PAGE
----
‘Good lad. Remember, we’re here to see that things are done in this country the right way. It isn’t easy. We wouldn’t have been put here if it was. So we’ve got to do our best, always. All right?’
H. R. F. Keating was an author and critic probably best known for the creation of inspector Ghote of the Bombay Police, a long-suffering but dogged investigator. Keating famously wrote the first Ghote novel The Perfect Murder without even visiting India. The Murder of the Maharajah predates the Ghote novels, taking place in 1930, during the British Raj.
The Maharajah of Bhopore is a giant of a man, crafty as well as strong, a dangerous crack shot possessed of an equally dangerous childish sense of humour, and absolute ruler of a large territory (provided that the British don’t get too annoyed with him).
His sprawling palace includes an elephant pen and a roller-skating rink, and employs over 1,100 staff, including someone to polish the brass plates commemorating who shot which tiger in the trophy room, a chutney wallah (who looks after the room full of chutneys, obviously), and someone else to clean the unused collection of pinball machines in the pinball-machine room.
The palace is full of intrigue. The Maharajah’s closest advisor, Sir Akhtar Ali, is falling out of favour. His eldest son, the Rajkumar Porgy, is also in trouble on account of wishing to marry his unsuitable English mistress Miss Dolly Battle. An American called Joe Lloyd has built Bhopore an enormous dam, but is furious that the Maharajah is refusing to use to its full potential. Another American, Henry Morton III, is lobbying hard for the right to build a factory in Bhopore, far away from the labor unions back home. Sir Arthur Pendeverel, the English Resident ‘advising’ Bhopore, is concerned with monitoring and hopefully mitigating the Maharajah’s excesses.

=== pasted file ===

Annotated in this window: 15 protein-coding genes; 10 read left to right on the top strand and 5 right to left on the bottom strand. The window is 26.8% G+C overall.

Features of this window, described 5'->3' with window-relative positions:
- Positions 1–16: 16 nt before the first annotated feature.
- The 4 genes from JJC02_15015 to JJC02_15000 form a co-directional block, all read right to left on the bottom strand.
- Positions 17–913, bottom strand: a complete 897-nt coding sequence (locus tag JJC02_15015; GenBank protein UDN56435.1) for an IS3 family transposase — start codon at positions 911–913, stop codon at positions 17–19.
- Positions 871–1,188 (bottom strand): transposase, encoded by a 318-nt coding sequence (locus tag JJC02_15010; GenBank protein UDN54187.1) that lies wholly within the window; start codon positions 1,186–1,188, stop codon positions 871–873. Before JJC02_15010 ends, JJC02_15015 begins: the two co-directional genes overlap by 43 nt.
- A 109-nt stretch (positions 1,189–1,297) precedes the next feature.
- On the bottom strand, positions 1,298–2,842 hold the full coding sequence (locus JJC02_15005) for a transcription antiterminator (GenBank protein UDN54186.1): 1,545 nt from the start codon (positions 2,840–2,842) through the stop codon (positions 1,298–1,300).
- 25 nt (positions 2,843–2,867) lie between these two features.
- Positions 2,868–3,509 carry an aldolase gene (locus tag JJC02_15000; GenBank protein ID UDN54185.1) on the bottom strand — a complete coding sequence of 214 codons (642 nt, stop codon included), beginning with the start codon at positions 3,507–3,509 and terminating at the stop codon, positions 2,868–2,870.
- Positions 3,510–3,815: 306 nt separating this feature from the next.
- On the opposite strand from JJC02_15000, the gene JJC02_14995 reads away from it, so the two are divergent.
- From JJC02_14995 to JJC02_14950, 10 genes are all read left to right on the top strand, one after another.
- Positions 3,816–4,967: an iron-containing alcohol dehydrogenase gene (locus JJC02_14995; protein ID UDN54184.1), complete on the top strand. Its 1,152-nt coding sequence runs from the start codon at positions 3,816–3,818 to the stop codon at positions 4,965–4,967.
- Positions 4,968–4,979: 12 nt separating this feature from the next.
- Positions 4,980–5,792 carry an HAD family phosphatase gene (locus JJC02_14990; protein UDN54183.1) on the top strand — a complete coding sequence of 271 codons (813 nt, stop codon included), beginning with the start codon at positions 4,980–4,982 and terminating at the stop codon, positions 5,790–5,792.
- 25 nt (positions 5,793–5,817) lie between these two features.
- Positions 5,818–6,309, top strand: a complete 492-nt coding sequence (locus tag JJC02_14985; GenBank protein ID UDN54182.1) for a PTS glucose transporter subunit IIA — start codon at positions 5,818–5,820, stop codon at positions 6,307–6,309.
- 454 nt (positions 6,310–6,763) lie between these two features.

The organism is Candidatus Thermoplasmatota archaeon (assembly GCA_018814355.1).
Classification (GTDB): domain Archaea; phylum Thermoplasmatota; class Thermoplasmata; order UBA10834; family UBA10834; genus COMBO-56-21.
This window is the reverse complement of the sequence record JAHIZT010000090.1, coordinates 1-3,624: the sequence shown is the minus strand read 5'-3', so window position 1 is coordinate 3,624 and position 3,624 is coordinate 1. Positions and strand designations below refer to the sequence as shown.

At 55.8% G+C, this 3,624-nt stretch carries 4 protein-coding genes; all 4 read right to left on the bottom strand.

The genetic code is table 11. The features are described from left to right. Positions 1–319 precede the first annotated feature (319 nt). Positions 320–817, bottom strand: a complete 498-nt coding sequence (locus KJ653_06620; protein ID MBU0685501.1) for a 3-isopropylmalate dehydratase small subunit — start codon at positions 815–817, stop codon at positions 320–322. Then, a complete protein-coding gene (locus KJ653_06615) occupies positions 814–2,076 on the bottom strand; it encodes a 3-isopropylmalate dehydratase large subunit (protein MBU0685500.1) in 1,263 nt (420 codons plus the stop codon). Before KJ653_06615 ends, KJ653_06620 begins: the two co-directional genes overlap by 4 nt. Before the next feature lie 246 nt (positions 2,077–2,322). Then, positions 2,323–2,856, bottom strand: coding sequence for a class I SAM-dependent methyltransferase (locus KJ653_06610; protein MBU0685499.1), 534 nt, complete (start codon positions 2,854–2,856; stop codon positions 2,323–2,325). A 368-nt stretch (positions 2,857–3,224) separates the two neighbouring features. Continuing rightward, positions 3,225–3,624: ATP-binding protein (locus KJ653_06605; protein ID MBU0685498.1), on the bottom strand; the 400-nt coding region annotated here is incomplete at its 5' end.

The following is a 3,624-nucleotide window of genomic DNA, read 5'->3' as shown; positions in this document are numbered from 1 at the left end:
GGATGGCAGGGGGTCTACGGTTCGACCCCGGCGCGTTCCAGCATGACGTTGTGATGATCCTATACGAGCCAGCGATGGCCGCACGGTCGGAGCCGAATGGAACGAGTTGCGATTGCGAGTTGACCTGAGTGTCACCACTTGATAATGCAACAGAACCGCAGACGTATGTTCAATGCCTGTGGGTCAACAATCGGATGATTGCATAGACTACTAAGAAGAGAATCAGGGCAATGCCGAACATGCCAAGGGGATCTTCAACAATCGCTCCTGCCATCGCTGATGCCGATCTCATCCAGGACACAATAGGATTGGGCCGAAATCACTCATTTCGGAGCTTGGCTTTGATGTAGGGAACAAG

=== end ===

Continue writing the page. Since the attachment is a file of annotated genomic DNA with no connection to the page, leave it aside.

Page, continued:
The action kicks off on April Fool’s Day and an excruciating series of practical jokes culminating in a deeply embarrassing dinner at the palace (during which the Maharajah’s A.D.C. is falsely accused of trying to poison him). At a shooting party the next morning, the beautiful scenery is shattered by the Maharajah’s gun exploding, killing him instantly.
The police are summoned. D.S.P. Howard has never been to England and is therefore not quite the ticket (‘Not One of Us’), but nonetheless he is a respected investigator and he is brought in by Sir Arthur Pendeverel to resolve the murder of the Maharajah before the Viceroy of India is forced to cancel his state visit to Bhopore.
The mystery is a closed circle of suspects and D.S.P. Howard has trouble breaking their alibis, eventually resorting to a recreation of the excruciating dinner party to unmask the killer. There is a nice bit of misdirection which will probably fool Christie fans before the culprit is revealed.
A humorous story with a strong setting and a satisfying mystery.
The Murder of the Maharajah
H. R. F. Keating
First published in the UK, 1980, by Collins (The Crime Club)
This edition Hamlyn Paperbacks, 1981
Final destination: A keeper